Also, we need a surgical precision with operations like that. We don't want an asteroid to hit the planet instead of buzzing close by. For asteroid orbits, there is a "window of uncertainty". We don't know its exact trajectory until time gets close. Maybe advances in computing and science will close this "window of uncertainty" - but maybe not, and then artificial moving of planets would remain a science fiction story.

Potentially, we can speed up this process by relocating a sizeable portion of asteroid belt so we can have a large team of "kickers". This may speed up the process to perhaps one million years, but require the level of orchestrated precision that we currently can't even contemplate.

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I read through the answers and believe one thing needs to be said re: your “feasibility study”. It is physically possible, therefore “feasible” depends entirely on your level of technology. You are essentially asking if we can sink all seven pool balls & the eight ball in sequence with one shot. Yes, with perfect information, it is possible.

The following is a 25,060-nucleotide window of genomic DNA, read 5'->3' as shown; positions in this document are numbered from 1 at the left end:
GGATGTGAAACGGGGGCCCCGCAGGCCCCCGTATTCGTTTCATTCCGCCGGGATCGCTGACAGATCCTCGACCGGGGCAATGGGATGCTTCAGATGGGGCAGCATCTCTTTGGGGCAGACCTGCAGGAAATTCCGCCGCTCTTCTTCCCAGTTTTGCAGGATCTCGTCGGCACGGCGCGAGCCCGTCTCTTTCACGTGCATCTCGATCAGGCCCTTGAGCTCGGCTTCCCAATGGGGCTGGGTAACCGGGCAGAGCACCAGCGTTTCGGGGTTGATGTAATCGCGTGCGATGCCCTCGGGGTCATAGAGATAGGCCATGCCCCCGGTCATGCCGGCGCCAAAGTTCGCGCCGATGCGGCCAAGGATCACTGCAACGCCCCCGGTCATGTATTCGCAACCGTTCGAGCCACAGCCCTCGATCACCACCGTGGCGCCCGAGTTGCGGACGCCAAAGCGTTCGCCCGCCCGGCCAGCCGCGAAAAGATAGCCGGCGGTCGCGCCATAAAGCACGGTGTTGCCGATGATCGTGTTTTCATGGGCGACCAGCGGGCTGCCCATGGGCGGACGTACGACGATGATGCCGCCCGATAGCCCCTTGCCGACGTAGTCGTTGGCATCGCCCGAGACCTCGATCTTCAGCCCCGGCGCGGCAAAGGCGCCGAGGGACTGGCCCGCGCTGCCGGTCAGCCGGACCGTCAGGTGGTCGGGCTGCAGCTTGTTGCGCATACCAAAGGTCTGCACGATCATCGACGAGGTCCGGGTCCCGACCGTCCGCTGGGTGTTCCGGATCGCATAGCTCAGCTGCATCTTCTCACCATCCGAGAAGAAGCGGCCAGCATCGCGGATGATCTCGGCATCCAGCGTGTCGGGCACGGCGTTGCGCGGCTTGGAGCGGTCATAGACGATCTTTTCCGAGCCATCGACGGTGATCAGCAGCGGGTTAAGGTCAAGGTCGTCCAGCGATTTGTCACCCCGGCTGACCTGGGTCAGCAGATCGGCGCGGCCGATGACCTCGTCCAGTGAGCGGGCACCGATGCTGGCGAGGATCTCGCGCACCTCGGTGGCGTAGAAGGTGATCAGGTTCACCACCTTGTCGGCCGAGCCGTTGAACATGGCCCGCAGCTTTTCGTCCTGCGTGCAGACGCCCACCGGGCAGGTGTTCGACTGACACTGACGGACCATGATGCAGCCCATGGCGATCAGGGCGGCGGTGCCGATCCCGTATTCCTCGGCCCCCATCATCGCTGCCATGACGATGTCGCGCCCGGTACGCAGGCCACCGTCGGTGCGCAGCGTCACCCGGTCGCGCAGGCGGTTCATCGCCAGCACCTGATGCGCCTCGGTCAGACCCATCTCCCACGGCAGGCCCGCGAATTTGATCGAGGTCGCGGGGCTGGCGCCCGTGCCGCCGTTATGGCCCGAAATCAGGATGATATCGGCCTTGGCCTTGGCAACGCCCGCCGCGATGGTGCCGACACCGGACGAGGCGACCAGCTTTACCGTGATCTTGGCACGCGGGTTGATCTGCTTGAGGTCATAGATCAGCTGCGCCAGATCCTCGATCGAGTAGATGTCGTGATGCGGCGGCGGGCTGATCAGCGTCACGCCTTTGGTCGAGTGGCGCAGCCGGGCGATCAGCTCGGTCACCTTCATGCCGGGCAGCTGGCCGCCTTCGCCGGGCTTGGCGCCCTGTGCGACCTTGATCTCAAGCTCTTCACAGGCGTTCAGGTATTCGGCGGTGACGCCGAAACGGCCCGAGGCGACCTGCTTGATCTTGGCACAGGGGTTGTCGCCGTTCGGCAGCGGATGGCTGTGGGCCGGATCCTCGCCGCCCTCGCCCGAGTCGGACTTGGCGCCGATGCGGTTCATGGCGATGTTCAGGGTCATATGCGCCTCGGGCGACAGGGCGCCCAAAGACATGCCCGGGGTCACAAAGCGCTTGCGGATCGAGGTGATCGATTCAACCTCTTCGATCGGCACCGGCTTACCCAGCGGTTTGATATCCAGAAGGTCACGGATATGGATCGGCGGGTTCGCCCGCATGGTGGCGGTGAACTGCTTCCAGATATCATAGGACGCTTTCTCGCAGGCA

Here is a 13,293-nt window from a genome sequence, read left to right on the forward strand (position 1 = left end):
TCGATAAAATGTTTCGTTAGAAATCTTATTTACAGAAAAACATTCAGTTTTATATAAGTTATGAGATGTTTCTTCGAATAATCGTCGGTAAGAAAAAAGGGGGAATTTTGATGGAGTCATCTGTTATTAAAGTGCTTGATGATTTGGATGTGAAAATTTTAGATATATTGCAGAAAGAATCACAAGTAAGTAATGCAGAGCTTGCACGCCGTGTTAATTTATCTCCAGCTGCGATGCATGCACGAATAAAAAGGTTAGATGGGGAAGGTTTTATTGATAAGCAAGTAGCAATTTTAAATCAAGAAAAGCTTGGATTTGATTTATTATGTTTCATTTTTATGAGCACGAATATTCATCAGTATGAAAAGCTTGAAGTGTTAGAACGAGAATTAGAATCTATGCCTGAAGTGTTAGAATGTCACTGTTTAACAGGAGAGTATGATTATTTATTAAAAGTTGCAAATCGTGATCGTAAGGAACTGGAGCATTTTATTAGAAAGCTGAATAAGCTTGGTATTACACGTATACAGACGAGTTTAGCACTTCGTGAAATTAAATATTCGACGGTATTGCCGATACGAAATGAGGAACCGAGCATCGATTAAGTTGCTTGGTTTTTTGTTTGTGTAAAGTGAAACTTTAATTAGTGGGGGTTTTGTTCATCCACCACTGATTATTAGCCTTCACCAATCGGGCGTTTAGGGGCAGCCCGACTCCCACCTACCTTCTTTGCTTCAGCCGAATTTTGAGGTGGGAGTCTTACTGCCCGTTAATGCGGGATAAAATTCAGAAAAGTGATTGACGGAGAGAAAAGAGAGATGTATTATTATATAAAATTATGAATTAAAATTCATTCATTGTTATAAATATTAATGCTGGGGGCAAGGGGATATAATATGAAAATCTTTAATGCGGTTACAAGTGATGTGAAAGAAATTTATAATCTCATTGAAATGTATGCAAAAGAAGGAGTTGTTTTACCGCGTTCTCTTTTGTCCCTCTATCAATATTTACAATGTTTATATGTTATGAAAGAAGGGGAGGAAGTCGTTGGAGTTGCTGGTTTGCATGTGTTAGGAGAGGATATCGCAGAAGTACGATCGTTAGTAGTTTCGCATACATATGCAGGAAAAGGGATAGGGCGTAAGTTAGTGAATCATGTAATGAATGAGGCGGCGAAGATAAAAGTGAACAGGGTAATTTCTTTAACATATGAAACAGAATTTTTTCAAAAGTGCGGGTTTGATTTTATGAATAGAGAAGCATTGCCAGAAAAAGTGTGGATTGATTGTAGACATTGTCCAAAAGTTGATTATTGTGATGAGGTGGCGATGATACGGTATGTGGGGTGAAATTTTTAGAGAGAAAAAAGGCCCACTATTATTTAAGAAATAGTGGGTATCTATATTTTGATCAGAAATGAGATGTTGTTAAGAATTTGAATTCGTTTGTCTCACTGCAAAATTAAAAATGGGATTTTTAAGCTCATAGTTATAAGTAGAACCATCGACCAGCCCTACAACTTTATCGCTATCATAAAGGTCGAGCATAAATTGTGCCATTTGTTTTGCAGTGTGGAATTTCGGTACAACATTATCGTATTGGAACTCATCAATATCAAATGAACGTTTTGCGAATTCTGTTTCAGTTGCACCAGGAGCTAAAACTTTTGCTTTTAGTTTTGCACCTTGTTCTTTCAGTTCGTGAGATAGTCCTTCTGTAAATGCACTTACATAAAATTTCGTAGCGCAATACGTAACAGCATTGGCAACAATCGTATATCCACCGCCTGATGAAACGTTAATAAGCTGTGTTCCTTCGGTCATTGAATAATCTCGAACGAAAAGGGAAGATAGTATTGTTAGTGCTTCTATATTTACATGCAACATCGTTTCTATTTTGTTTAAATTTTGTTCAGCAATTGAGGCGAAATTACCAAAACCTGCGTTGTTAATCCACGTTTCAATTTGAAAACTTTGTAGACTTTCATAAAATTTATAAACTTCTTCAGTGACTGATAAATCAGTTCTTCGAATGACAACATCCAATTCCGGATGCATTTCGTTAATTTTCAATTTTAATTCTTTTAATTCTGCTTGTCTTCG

To make this feasible you need:

  • Extremely precise location and momentum information on every rock in the solar system (not just the ones you are using, because everything has gravity).

  • Enough time to “hit the cue ball” ( IOW the first rock)

  • Enough time for all the other rocks to get into position and move each other (completely random number)

  • Extremely precise location and momentum information for the rogue planet.

  • Enough time for this scheme to intercept the planet before it is too late.

The ballpark range for having all this information, forming the plan, then launching the chain reaction will be between hundreds of years (in a perfect scenario) to millions of years (only limited by the time you get perfect information about your planet.)

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A somewhat simpler method would be to adapt the "gravity slingshot" method we use to adjust the orbits and velocity of spacecraft. Probes like Voyager "slingshot" around Jupiter to increase their velocity, but Jupiter actually slows down due to the energy exchange. Since Jupiter is orders of magnitude larger than a space probe, the velocity change isn't even measurable by most instruments, but happens nevertheless.